He teaches community college, wears cashmere V-neck sweaters, carries an extra mid-life twenty around the belt, and drives a Prius. This is not your father’s Russell Crowe. Until, that is, he takes push to shove, rolls a couple of meth dealers, hijacks a medical delivery truck, breaks his wife out of prison, and bolts for the border.
The Next Three Days is an interesting achievement. Director Paul Haggis (2005 Best Picture Crash) constructs a tense, anxiety-filled thriller that clips briskly along all while keeping the audience on the fence as to whether or not they even want the hero to succeed.
The film opens with an interesting topic of discussion between two couples at a restaurant. ‘John’ and ‘Lara Brennan’ (Russell Crowe and Elizabeth Banks) break bread with ‘John’s’ brother and his sultry wife, who is explaining to ‘Lara’ that women cannot work for women. It’s a debate that becomes heated between the two gorgeous gals (dare I say – a cat fight?), setting up what proves to be a potential motive for what unfolds by the time morning arrives. ‘Lara’s’ female boss is found murdered in a parking garage and all evidence (and motive?) point to her.
So off she goes to the big house, convicted of murder while maintaining her innocence. But this is where the sleight of hand begins with The Next Three Days, because what we never get in this story are the usually mandatory scenes of declared innocence and mutual heartfelt anguish – even the pivotal moment of resigned defeat once the legal process has come up short for ‘Lara’ is played (albeit beautifully by the two actors) in silence through two-way visitation glass. Immediately we are positioned as an audience to question the validity and determination of ‘John’s’ plight to free his falsely accused wife. Did his wife kill her boss in cold blood? Is he casting his pearls before swine?
Once his attorney shatters his court appeal dreams by telling him “…no decent lawyer will take this case to the Supreme Court,” ‘John’ responds with this doozie. “So all I need to do is find an indecent one.” Don’t know why, but lawyer jokes always kill me.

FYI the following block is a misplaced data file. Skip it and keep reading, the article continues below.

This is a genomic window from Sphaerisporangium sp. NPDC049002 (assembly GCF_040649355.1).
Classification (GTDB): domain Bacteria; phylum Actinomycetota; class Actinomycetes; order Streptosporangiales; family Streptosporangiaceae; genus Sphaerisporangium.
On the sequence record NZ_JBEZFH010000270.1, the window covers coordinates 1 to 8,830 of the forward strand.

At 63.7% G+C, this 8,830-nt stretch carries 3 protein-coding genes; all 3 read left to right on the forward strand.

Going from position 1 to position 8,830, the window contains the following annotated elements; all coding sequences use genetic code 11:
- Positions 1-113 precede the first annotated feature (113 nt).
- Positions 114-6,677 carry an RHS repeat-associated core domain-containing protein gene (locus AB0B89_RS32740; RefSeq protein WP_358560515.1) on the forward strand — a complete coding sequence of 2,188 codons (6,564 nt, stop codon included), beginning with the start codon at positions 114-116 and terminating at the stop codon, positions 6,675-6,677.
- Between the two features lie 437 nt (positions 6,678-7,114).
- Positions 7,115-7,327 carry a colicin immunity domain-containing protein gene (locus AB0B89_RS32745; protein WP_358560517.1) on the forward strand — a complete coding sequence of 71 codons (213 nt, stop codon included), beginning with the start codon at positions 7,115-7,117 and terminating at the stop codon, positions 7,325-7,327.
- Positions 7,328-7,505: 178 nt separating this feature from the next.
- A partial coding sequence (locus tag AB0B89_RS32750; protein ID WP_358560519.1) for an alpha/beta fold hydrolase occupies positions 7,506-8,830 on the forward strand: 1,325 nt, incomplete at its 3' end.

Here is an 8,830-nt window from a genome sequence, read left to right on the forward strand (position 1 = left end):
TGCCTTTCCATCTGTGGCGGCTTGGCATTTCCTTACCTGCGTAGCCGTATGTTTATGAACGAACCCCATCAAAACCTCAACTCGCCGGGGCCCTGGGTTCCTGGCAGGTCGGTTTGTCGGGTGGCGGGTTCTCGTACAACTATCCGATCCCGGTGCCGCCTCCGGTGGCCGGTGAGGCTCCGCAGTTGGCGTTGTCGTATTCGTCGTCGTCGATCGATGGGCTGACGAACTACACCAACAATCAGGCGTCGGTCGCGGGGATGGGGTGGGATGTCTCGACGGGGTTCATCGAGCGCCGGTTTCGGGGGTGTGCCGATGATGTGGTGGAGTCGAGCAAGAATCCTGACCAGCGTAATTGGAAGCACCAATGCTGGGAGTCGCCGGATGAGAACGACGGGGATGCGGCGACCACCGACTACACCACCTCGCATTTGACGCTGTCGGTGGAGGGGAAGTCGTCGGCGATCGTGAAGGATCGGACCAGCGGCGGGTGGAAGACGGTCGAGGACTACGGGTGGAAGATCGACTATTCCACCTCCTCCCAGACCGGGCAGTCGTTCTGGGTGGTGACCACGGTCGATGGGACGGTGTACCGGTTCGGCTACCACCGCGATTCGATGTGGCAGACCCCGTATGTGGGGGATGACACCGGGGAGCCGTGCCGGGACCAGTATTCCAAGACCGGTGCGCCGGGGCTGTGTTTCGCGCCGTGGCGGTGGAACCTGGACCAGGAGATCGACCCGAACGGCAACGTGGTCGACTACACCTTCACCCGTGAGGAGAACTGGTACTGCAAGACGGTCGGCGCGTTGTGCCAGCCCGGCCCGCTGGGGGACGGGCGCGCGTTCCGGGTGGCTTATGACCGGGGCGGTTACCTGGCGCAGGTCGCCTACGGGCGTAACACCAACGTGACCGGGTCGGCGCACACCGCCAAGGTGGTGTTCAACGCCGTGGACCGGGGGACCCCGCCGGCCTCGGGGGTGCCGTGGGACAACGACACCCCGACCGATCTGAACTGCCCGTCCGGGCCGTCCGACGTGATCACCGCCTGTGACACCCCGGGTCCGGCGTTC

However, instead of going in pursuit of a shyster, ‘John’ takes a chai tea meeting with ex-con, ‘Damon Pennington,’ played by the great Liam Neeson. ‘Pennington’ has escaped from seven maximum security prisons and can still sit in the corner at Starbucks and talk shop – this guy is good! “Escaping is easy, hardest part is staying free,” says ‘Pennington’ as he lays it out for Crowe’s ‘John Brennan,’ the community college prof who would rather be teaching his students the allegorical significance of Don Quixote than submerge himself into the underworld and begin his felonious quest to free his somewhat ambivalent jail-bird wife.
“Are you willing to leave your kid at a gas station?”
A quick word on Liam Neeson, who only has this one scene. Not all major stars of his caliber can take cameos like this as frequently as Neeson. He is an actor of such power and depth that he is able to cast a long shadow from a small amount of screen time, or just from his voice as in The Chronicles of Narnia. A true pro and an actor’s actor for certain.
Not to be outdone, Russell Crowe also happens to be an actor of considerable power and depth and it is on full display in The Next Three Days. Even the leap required to stick with the story once Crowe goes from book smart to street smart is not an obstacle. His empathetic desperation is believable every step of the way, alternately juggling his young son’s playdates and his jailbreak maneuverings with clarity and purpose. Can you tell I like Russell Crowe? I do. He is one of our very best actors.
Elizabeth Banks (40 Year Old Virgin, Seabiscuit) is also solid in her portrayal of the “did she?” or “didn’t she?” convicted murderer. She keeps just enough of a twinkle of rage in her eye to keep us off-balance.
Much like another effective film from earlier this year, Inception, The Next Three Days is ultimately a film about the power and pull of family love. Themes of trust and loyalty, of committment, and a willingness to grapple with the worse and hope for the better.